During the course of HIV infection, most people experience a gradual decline in the number of T4 cells, although some may have abrupt and dramatic drops in their T4 cell counts. A person with a T4 cell count above 200 may experience some of the early symptoms of HIV disease, while others may have no symptoms even though their T4 cell count is below 200.
The most common clinical presentations in the high-risk groups or ARC patients include: chronic generalized lymphadenopathy, splenomegaly, fever, fatigue, malaise, night sweats, weight loss, anorexia, oral candidiasis, recurrent herpes infections, and diarrhea. Also, a mononucleosis-like syndrome can occur, characterized by prolonged fever, rigors, myalgias, arthralgias, rash, abdominal cramps, and diarrhea, and this is associated with seroconversion for the HIV antibody.
Because early HIV infection often causes no symptoms, a doctor usually diagnoses it by testing a person's blood for the presence of antibodies to HIV. HIV antibodies generally do not reach detectable levels in the blood for one to three months following infection.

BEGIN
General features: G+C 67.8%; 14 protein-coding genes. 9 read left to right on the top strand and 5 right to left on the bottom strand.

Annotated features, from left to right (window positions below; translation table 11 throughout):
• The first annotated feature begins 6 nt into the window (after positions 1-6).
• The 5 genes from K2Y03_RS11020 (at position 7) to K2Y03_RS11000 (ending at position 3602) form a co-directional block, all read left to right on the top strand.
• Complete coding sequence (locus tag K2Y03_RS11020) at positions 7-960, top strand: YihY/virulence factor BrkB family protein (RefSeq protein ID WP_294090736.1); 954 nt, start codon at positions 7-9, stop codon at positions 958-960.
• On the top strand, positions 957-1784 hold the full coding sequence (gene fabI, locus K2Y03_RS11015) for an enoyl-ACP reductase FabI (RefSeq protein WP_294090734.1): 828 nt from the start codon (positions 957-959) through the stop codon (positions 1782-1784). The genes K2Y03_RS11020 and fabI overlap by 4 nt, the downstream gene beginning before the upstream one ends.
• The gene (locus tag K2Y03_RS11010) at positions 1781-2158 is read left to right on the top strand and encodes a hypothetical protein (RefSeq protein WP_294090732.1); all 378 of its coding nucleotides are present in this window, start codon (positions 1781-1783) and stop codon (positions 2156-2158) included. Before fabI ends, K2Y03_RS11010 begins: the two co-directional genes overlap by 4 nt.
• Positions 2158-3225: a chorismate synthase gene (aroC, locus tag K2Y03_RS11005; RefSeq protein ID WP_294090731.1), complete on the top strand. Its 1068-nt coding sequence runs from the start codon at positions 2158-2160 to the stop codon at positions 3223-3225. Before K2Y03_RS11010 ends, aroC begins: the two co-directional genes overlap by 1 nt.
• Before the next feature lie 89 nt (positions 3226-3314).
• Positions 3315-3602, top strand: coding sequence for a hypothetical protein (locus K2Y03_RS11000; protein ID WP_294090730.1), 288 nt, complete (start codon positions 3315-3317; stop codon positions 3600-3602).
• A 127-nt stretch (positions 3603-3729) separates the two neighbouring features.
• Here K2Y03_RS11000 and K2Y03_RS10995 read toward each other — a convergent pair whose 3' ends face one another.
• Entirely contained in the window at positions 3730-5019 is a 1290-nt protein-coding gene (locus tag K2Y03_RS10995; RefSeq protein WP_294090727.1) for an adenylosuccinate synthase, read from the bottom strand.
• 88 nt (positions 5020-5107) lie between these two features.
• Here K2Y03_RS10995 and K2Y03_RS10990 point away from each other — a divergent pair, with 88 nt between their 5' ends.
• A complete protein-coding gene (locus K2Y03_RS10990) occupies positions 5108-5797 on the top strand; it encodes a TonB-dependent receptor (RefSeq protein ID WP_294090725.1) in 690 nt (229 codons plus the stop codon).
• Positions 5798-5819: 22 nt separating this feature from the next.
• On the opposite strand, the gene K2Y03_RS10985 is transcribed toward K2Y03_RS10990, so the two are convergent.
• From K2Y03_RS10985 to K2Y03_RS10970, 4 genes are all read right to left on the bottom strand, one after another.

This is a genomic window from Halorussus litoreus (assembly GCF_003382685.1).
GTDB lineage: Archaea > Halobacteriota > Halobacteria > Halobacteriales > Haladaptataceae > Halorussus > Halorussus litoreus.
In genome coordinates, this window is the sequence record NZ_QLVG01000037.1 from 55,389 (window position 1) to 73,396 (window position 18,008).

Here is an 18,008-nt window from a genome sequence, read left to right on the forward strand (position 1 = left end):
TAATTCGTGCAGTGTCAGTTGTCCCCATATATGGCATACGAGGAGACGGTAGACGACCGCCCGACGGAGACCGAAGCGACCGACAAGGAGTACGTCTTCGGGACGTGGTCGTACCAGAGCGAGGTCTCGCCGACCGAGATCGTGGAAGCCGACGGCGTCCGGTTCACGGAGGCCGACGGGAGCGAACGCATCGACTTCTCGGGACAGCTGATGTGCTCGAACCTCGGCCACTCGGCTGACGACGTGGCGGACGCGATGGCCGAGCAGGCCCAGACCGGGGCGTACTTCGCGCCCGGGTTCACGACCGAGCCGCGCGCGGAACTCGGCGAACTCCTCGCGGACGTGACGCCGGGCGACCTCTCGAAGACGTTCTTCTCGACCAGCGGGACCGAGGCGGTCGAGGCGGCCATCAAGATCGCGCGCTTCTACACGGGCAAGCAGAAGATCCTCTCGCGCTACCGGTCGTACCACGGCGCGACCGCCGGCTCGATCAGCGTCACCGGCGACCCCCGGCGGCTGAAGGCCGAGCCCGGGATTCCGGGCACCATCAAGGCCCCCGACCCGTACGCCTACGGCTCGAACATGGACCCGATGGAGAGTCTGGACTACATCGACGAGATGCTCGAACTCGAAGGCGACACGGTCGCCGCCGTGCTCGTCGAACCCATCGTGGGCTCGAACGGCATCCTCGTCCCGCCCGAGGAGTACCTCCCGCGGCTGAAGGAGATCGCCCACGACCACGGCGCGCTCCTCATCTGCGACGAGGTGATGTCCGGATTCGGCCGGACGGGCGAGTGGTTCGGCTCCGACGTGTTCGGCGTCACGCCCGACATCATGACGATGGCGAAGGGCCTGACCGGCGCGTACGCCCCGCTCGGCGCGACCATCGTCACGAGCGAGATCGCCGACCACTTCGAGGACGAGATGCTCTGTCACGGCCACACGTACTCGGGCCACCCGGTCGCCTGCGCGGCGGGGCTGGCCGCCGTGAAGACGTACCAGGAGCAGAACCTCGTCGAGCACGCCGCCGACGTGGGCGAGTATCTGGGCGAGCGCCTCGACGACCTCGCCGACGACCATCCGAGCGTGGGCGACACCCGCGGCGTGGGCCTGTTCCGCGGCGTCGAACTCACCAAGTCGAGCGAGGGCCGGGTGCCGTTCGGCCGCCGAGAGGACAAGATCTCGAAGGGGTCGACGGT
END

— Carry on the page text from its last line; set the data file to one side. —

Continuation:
People exposed to the virus should get an HIV test as soon as they are likely to develop antibodies to the virus i.e. within 4 weeks to 12 months after possible exposure to the virus. One or two follow-up tests (using different testing methods if possible) should be performed to confirm diagnosis. By detecting it early, people with HIV infection can discuss with their doctor when they should start treatment to help their immune systems combat HIV and help prevent the emergence of opportunistic infections. Early testing also alerts HIV-infected people to avoid high-risk behaviors that could spread the virus to others.
Healthcare providers diagnose HIV infection by using two different types of antibody tests, ELISA and Western Blot. If a person is highly likely to be infected with HIV and yet both tests are negative, the doctor may request additional tests. The person also may be told to repeat antibody testing at a later date, when antibodies to HIV are more likely to have developed.